When I grow up, I want to be an embryologist
Chances are, no embryologist ever said the phrase “when I grow up, I want to be an embryologist” as a child. In the 1980’s and 1990’s, this was a lesser known profession in the work world and one that was completely unknown to children. However, this profession has since also become a vocation. The field of science advances so fast that no one knows what they want to be until they discover what they are able to do for others.
Albert Camus once said that journalism was the most fulfilling profession. According to many embryologists, this was true up until the point in which fertility services appeared in our society, filling millions of homes with love and changing the lives of many.
The embryologist plays one of the most important roles in the assisted reproduction center. Since the beginning of this practice in the 1970’s, many advances have been made in the study of embryos and in the In Vitro Fertilization laboratory.
The role of the embryologist
Embryology is the branch of biology that studies the embryonic development of living beings. Embryologists are therefore professionals who study the embryo's morphology and its evolution until it is transferred to the mother's uterus. Even though this is a field that unites professionals from many different educational backgrounds, most of them come from the area of biology.
Although embryo development begins once the embryo has been fertilized, the embryologists in the In Vitro Fertilization (IVF) Laboratories initiate their work at a much earlier stage. They are responsible for the vitrification and devitrification processes now that egg freezing has become a common technique in the laboratories. It is therefore of utmost importance that embryologists be trained continuously in the processes, protocols, and techniques of these procedures.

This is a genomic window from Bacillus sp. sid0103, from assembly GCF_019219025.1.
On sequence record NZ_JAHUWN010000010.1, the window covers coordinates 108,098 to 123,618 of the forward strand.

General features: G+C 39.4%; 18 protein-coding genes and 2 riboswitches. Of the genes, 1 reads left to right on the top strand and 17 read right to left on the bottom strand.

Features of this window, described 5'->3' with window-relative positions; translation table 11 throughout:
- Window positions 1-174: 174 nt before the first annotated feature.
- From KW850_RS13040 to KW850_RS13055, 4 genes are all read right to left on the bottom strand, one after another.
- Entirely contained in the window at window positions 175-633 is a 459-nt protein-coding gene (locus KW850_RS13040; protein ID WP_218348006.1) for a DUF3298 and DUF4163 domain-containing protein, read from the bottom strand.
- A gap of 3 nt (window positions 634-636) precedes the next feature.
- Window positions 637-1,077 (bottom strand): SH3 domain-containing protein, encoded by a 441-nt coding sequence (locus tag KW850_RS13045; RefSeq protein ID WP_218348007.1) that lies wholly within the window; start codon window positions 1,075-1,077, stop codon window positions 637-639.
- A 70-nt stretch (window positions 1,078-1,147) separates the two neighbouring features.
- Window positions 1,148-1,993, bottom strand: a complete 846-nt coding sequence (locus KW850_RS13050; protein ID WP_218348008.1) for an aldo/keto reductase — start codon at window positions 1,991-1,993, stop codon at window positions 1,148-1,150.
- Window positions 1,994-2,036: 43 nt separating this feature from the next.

Embryo selection is one of the keys to a successful reproductive treatment. Embryologists are also in charge of classifying the embryos according to their health and their prognosis for implantation, so the embryologist’s role in the planning of the treatment is crucial to achieve pregnancy.
The struggle to be recognized as health care professionals
The embryologists and biologists who work to provide health services in hospitals and clinical environments have been seeking recognition as health care professionals for many years.
ASEBIR, the Spanish Association of Reproductive Biologists and SEF, the Spanish Fertility Society, support and assist their colleagues in this claim before the competent Spanish authorities. They wish to be regarded as what they really are: health personnel collaborating in the same area and whose needs are similar to those of the medical and nursing staff who work for and on behalf of the patient.
Until such recognition is obtained, embryologists' training depends solely on institutions like ours. We try to ensure that the entire group can acquire the necessary knowledge for clinical practice, at all levels.
At IVIRMA Global Education, we are very aware of how important the embryologist's role is in the reproductive treatment. For this reason, we have a training itinerary that includes the introduction as well as the refresher courses on new protocols and techniques, helping the professionals to achieve excellence in their specialty.
Leave a Reply